Ouch. According to the Guardian newspaper in the UK, RIM, Research in Motion, apparently has inventory of $216m of its Playbooks and is having trouble shifting them.
How could RIM get it so wrong? I immediately think of our ecommerce customers and their inventory. Are they less at risk because they sell the majority of their products directly to consumers via the web? Even if not, how can they prevent the same inventory problems occurring which can cripple cash flow?
1. By selling direct to consumers via the web, you have accurate sales data. RIM sells a great deal through channels and retailers, so it can be tricky to know if what they shipped has actually been sold on to end users. So having the accurate sales data daily from your web site sales, most orders of which are received and fulfilled immediately, I have my finger on the trend pulse.
2. Inventory levels change daily when selling via a web site. Having live inventory to the second, again to know trends of the different types of products also helps prevent inventory problems, including the case where you run out of stock. To have this live inventory, you need to be allocating at the point of order, scanning the barcodes on items during inventory picking as they are picked in your warehouse and when they are despatched. This will give you an accurate stock audit, especially when combined with scanning the product barcodes to ensure you are picking the correct items.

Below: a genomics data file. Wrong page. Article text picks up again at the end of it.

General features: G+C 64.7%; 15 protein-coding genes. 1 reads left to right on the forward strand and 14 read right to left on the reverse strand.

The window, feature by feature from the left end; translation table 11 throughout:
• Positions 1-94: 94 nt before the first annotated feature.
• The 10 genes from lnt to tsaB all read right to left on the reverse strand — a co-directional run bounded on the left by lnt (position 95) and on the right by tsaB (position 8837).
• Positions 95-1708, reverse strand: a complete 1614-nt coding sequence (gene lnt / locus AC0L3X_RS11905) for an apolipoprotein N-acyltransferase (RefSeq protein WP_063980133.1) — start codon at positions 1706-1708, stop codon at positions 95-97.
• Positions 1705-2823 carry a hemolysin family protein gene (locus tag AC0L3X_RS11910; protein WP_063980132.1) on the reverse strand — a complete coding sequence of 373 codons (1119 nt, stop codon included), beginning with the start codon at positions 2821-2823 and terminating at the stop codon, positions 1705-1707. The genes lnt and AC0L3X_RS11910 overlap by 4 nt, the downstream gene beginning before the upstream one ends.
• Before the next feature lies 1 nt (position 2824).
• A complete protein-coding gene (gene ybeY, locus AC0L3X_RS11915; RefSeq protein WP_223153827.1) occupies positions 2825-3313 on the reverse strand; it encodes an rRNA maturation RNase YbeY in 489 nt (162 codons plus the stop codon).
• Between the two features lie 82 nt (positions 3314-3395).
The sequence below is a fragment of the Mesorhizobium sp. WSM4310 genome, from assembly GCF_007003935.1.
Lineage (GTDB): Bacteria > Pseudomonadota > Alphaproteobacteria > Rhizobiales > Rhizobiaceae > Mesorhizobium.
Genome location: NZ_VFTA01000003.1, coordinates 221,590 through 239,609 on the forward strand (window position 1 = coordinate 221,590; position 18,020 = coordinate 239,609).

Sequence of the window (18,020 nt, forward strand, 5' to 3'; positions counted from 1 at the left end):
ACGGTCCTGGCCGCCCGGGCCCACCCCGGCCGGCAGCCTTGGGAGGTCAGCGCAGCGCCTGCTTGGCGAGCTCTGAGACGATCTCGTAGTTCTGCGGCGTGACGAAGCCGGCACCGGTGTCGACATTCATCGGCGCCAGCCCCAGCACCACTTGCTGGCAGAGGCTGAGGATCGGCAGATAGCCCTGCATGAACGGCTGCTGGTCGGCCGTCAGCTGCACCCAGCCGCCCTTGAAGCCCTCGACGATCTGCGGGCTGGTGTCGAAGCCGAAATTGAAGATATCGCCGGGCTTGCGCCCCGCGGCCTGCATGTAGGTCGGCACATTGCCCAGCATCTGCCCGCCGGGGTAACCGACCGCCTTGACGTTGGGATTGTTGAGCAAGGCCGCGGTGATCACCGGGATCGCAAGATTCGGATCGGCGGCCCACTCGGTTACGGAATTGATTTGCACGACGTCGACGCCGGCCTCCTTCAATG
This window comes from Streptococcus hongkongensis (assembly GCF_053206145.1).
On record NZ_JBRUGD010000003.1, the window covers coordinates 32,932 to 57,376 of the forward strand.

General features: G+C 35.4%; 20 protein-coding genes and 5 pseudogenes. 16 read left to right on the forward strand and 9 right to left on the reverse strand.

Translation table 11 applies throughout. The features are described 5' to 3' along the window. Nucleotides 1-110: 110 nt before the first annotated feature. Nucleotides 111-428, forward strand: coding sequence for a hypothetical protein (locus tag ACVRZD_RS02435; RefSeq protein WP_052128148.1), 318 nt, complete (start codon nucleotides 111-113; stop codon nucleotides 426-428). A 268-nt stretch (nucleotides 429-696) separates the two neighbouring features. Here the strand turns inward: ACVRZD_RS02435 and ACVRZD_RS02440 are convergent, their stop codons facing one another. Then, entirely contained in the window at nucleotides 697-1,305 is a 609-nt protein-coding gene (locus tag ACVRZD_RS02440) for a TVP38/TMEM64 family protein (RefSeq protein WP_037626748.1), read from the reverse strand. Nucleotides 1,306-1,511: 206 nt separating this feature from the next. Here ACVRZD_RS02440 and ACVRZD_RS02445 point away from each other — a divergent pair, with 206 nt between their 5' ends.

3. Knowing your slow moving items enables ecommerce companies to discount to rotate it out of their operation freeing up cash. To prevent inventory problems on certain products, you should have a target number of stock turns per year for different product categories specified in your inventory control software. Maybe RIM should do this like HP recently did with their tablet to clear their inventory, as everybody loves a bargain. Let's wait and see.
Author: Jonathan Bellwood